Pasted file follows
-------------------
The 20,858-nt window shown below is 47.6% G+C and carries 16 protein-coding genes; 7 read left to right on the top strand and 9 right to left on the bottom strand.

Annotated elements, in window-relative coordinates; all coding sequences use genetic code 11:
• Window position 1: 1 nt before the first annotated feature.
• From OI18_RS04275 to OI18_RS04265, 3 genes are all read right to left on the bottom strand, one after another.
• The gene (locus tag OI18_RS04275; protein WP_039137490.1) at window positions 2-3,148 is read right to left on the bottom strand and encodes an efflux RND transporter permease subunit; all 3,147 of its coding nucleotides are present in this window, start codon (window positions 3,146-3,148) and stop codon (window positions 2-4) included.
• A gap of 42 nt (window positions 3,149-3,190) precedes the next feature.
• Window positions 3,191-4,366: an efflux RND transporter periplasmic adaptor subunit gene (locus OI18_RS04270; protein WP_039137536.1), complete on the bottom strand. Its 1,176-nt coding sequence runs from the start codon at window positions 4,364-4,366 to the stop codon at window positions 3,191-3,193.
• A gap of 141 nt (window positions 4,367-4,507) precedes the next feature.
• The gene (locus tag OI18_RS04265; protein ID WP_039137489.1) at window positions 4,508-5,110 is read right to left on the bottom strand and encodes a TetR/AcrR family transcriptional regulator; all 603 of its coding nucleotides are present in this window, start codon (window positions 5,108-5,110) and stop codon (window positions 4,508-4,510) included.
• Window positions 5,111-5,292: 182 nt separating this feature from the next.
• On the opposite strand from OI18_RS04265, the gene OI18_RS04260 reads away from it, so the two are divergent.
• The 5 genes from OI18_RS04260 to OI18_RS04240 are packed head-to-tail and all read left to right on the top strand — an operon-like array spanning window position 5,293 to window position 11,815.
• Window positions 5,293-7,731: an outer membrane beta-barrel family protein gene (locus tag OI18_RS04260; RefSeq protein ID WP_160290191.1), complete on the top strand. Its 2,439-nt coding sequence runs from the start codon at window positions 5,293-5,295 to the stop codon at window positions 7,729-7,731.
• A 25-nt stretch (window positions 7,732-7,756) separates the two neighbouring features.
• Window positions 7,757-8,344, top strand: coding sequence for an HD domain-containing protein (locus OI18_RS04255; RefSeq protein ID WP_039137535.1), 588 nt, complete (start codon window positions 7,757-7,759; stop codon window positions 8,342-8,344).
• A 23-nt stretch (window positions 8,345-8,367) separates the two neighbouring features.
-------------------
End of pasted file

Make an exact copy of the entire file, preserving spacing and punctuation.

The 20,858-nt window shown below is 47.6% G+C and carries 16 protein-coding genes; 7 read left to right on the top strand and 9 right to left on the bottom strand.

Annotated elements, in window-relative coordinates; all coding sequences use genetic code 11:
• Window position 1: 1 nt before the first annotated feature.
• From OI18_RS04275 to OI18_RS04265, 3 genes are all read right to left on the bottom strand, one after another.
• The gene (locus tag OI18_RS04275; protein WP_039137490.1) at window positions 2-3,148 is read right to left on the bottom strand and encodes an efflux RND transporter permease subunit; all 3,147 of its coding nucleotides are present in this window, start codon (window positions 3,146-3,148) and stop codon (window positions 2-4) included.
• A gap of 42 nt (window positions 3,149-3,190) precedes the next feature.
• Window positions 3,191-4,366: an efflux RND transporter periplasmic adaptor subunit gene (locus OI18_RS04270; protein WP_039137536.1), complete on the bottom strand. Its 1,176-nt coding sequence runs from the start codon at window positions 4,364-4,366 to the stop codon at window positions 3,191-3,193.
• A gap of 141 nt (window positions 4,367-4,507) precedes the next feature.
• The gene (locus tag OI18_RS04265; protein ID WP_039137489.1) at window positions 4,508-5,110 is read right to left on the bottom strand and encodes a TetR/AcrR family transcriptional regulator; all 603 of its coding nucleotides are present in this window, start codon (window positions 5,108-5,110) and stop codon (window positions 4,508-4,510) included.
• Window positions 5,111-5,292: 182 nt separating this feature from the next.
• On the opposite strand from OI18_RS04265, the gene OI18_RS04260 reads away from it, so the two are divergent.
• The 5 genes from OI18_RS04260 to OI18_RS04240 are packed head-to-tail and all read left to right on the top strand — an operon-like array spanning window position 5,293 to window position 11,815.
• Window positions 5,293-7,731: an outer membrane beta-barrel family protein gene (locus tag OI18_RS04260; RefSeq protein ID WP_160290191.1), complete on the top strand. Its 2,439-nt coding sequence runs from the start codon at window positions 5,293-5,295 to the stop codon at window positions 7,729-7,731.
• A 25-nt stretch (window positions 7,732-7,756) separates the two neighbouring features.
• Window positions 7,757-8,344, top strand: coding sequence for an HD domain-containing protein (locus OI18_RS04255; RefSeq protein ID WP_039137535.1), 588 nt, complete (start codon window positions 7,757-7,759; stop codon window positions 8,342-8,344).
• A 23-nt stretch (window positions 8,345-8,367) separates the two neighbouring features.